Dial In: Soka Buddhism on the Religious Spectrum

J.M. Walsh

Publisher: CreateSpace Pages: 342 Price: (paperback) $17.95 ISBN: 9781986738729 Reviewed: July, 2018 Author Website: Visit »

With simple, conversational prose and a solid knowledge of world religions, J. M. Walsh offers insights into Soka Gakkai, a religious sect derived from the teachings of 13th century Nichiren Buddhism and made popular in the 20th century by Daisaku Ikeda, a philosopher, humanist, and nuclear disarmament advocate. The author’s mission is three-fold: to position and show Soka Gakkai’s connection to other faiths; explore its “enduring messages”; and “anchor” its relationship “within the bounds of Buddhism’s verifiable history.”

Using the metaphor of an old radio as a central motif, the author examines aspects of eight faith traditions, including Hinduism, Buddhism, Daoism, Confucianism, Zoroastrianism, Judaism, Islam and Christianity, to show how different peoples “dial-in” to religious revelation in different ways. For instance, one group of religious followers may tune into devotional practices, while others, like members of Soka Gakkai, may focus on the reinterpretation of ancient dogma for modern times. Yet, the author argues, each of the religions is interrelated, pointing to an “ultimate reality of some sort.”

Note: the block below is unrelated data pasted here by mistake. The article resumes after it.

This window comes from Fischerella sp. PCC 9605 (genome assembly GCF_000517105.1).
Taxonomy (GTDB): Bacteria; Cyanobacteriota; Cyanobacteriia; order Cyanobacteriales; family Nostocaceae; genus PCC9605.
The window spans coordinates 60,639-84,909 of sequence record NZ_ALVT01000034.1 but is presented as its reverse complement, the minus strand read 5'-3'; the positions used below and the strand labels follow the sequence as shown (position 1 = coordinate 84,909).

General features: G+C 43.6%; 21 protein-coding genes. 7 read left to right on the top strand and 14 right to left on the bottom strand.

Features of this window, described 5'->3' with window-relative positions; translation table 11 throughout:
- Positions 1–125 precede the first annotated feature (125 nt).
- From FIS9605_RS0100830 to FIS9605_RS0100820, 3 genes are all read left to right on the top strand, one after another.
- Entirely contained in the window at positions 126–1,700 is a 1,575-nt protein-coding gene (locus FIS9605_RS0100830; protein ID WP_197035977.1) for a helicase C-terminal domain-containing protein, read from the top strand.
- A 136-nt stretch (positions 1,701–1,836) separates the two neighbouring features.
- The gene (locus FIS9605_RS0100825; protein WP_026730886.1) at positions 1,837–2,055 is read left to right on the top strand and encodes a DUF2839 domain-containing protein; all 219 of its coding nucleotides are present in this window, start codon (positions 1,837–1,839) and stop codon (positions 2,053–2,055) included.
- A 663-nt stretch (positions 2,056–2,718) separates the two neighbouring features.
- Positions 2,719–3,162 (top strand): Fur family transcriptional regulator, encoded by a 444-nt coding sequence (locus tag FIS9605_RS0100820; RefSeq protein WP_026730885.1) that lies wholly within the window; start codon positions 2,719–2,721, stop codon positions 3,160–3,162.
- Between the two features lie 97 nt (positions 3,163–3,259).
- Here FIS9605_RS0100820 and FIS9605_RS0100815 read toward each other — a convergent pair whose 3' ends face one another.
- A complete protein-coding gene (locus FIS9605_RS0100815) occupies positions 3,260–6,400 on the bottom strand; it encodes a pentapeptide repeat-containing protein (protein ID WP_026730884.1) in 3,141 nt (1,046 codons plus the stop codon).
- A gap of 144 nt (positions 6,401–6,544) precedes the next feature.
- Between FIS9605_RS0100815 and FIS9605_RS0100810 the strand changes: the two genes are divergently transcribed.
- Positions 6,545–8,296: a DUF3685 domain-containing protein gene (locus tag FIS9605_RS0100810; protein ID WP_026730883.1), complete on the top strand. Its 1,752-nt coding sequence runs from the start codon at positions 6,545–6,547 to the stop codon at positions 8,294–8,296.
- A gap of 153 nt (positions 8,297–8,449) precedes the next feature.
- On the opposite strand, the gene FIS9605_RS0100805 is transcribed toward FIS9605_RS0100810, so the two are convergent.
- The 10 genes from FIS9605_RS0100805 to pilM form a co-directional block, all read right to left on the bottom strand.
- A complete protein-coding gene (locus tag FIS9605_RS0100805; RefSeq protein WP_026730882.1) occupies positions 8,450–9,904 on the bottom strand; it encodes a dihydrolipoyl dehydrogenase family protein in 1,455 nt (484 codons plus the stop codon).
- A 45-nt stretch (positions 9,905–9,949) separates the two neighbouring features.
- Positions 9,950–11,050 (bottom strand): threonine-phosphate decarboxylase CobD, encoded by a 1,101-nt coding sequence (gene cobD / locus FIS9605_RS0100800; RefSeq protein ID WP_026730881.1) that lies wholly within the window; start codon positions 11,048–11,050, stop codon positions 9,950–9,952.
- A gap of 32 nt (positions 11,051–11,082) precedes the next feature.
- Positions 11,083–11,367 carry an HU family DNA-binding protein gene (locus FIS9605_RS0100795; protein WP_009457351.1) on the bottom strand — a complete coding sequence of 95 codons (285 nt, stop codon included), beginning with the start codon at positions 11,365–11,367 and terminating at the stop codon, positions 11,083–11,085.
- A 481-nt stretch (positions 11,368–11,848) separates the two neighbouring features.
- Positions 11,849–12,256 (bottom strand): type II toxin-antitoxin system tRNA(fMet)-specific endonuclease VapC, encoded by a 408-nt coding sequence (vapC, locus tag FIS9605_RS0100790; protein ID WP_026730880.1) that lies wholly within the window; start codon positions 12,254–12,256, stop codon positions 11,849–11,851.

Dial-In is focused primarily on explaining and advocating Soka Gakkai, a faith centered around the Lotus Sutra, a literary work that unveils the wisdom of the Buddha. Here, Walsh provides useful insight into the sect’s foundational teachings, including the mantra Nam-myoho-renge-kyo, a chanting practice that helps activate compassion and honor the dignity of all people.

Walsh’s book is robust and informative. He’s a capable, level-headed teacher looking to shake off the shackles of superstition to showcase a practical faith for everyday living. His material on Zoroastrianism is sharp and smart; his through-line, in search of a perennial philosophy so to speak, is effective and well-argued; and he presents a level-headed examination of Nam-myoho-renge-kyo, a practice often misinterpreted by critics.

While the book’s first third on the interconnection of the world religions frequently lags, Walsh delivers overall a well-rounded examination of an often misunderstood faith.

Also available as an ebook.


Author's Current Residence
Simi Valley, California
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